Inflammatory Skin Conditions Flashcards Preview

FPP_MSS > Inflammatory Skin Conditions > Flashcards

Flashcards in Inflammatory Skin Conditions Deck (19)

What is the go-to treatment for inflammatory skin conditions?

What side effects are associated with it? (skin only)

Topical corticosteroids, eg Hydrocortisone.

Hypopigmentation, hypertrichosis, skin atrophy, telangiectasia (reversible), & striae (irreversible).


Name 4 inflammatory skin conditions.


Atopic Dermatitis

Seborrheic Dermatitis

Lichen Planus


What is the etiology of psoriasis?

Describe the appearance of its lesions.

Where are the lesions distributed?

Psoriasis is immune reaction resulting from many possible triggers (trauma, infection, meds)

Papules & plaques which are silvery & scaly. Also, nail pitting.

On extensor surfaces, eg elbows & knees.


Distinguish between the 4 subtypes of psoriasis.

Plaque (most common, often chronic)

Guttate (numerous, small lesions from Strep rxn)

Erythrodermic (generalized erythema)

Pustular (erythema, pustules)


What are some possible complications of psoriasis?

Psoriatic arthritis, increased risk of metabolic syndrome, atherosclerosis.


Besides corticosteroids, how is psoriasis treated?

Various other immunosuppressants.

Vitamin D analogs.

Anti-TNFa agents.

PUVA: Psoralen + UVA.


What is the etiology of Atopic Dermatitis?

Who is affected?

What are some disease associations it has?

Multifactorial triggers.

Usually in infancy, but may affect adults.

Associated with Ichthyosis Vulgaris, Staph infection, Herpes infefction.


Describe the lesions seen in atopic dermatitis.

Erythematous paplues & plaques which may be crusty. Very pruritis, so presents with evidence of scratching and dry skin (xerosis).


How can atopic dermatitis be treated?

Topical corticosteroids.

Various immunosuppressants.


Narrowband UVB.


What is the etiology of Seborrheic Dermatitis?

Who is affected?

Describe the lesions found.

Poorly understood...

Usually infants, but sometimes adolescents/adults.

Seborrheic, fatty scales of the scalp (cradle-cap) or sebaceous regions.


How should seborrheic dermatitis be treated?


Maybe low-potency topical corticosteroids.


What is the etiology of Lichen Planus?

Who is affected?

How can it be treated?

T-cell expansion; usually idiopathic but sometimes in response to drugs, viruses, or vaccines.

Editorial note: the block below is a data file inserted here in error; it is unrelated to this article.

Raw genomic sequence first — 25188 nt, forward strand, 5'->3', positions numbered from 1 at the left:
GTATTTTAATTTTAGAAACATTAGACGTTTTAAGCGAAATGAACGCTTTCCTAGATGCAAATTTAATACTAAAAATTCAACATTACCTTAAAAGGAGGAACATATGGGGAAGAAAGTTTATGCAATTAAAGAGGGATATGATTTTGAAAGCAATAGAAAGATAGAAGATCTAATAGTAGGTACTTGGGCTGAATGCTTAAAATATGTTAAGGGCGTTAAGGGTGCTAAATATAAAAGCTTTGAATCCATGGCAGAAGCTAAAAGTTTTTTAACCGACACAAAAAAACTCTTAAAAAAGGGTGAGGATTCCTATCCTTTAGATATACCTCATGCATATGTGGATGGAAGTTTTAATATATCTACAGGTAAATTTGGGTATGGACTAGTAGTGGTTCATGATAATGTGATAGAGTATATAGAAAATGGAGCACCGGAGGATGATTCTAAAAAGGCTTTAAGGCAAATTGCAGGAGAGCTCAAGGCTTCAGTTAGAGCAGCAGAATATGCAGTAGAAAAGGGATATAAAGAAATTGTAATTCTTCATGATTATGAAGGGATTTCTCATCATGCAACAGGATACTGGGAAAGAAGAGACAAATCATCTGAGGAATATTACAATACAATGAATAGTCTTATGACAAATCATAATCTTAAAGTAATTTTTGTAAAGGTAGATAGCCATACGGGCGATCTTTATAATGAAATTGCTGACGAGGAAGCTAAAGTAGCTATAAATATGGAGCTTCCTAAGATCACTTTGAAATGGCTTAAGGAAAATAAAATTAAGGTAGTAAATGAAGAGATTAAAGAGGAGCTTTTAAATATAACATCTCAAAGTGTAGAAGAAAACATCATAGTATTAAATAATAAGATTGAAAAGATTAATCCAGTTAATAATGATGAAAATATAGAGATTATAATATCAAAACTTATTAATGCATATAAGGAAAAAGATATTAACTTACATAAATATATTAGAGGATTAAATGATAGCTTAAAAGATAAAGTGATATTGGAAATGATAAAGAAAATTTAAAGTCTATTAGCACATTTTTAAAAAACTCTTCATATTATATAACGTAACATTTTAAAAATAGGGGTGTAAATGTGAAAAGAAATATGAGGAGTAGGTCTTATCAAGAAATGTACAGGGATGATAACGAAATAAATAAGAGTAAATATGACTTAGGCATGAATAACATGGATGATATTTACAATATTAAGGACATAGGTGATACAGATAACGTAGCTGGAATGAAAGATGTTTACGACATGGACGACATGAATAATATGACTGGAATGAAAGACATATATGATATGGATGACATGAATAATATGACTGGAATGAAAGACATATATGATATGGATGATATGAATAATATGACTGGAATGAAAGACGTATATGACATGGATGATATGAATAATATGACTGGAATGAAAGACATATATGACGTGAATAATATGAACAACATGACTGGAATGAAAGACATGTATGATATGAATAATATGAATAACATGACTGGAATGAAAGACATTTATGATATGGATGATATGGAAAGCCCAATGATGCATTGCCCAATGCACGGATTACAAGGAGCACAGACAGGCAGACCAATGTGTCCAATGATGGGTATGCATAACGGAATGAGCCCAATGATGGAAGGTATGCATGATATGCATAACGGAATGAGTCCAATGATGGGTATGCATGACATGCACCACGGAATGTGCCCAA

Middle-aged adults.

Topical corticosteroids & antihistamines, maybe other immunosuppressants (MTX, Mycophenolate). NBUVB.


What are the 6 Ps of Lichen Planus?

Are there any other findings than these lesions?

Purple, polygonal, pruritic, planar, papules/plaques.

Reticular white patches, usually in mucosae ("Wickham's Striae")


Does psoriasis have a genetic component?

What medication can trigger psoriasis?

Yes, about 1/3 of patients have an affected family member.

Beta blockers, lithium, anti-malarials, interferons. Steroid withdrawal.


What is the Koebner phenomenon?

What is the Auspitz sign?

Koebner - Development of psoriatic lesions at injury sites.

Auspitz - Pinpoint bleeding under removed scales (due to papillary extension)


How many Lichen Planus patients have nail involvement? What occurs?

10%; nail plate thinning, longitudinal ridging, pterygium formation (scarring)


Distinguish between the two forms of mucosal lichen planus. Where are they found?

Usually oral > genital.

Reticulated: Lace-like pattern of small white papules.

Erosive: On gingiva/tongue, painful.


Atopic Dermatitis

Describe its distribution.

What name is assigned to infraorbital folds seen here?

Atopic Dermatitis

Flexural surfaces, neck & hands.

Dennie-Morgan folds.


What is eczema herpeticum?

Does atopic dermatitis of thin skin merit more or less aggressive treatment than that of thick skin?

Widespread Herpes simplex infection.

Thin skin = better penetrance and higher SEs >> Use weaker meds.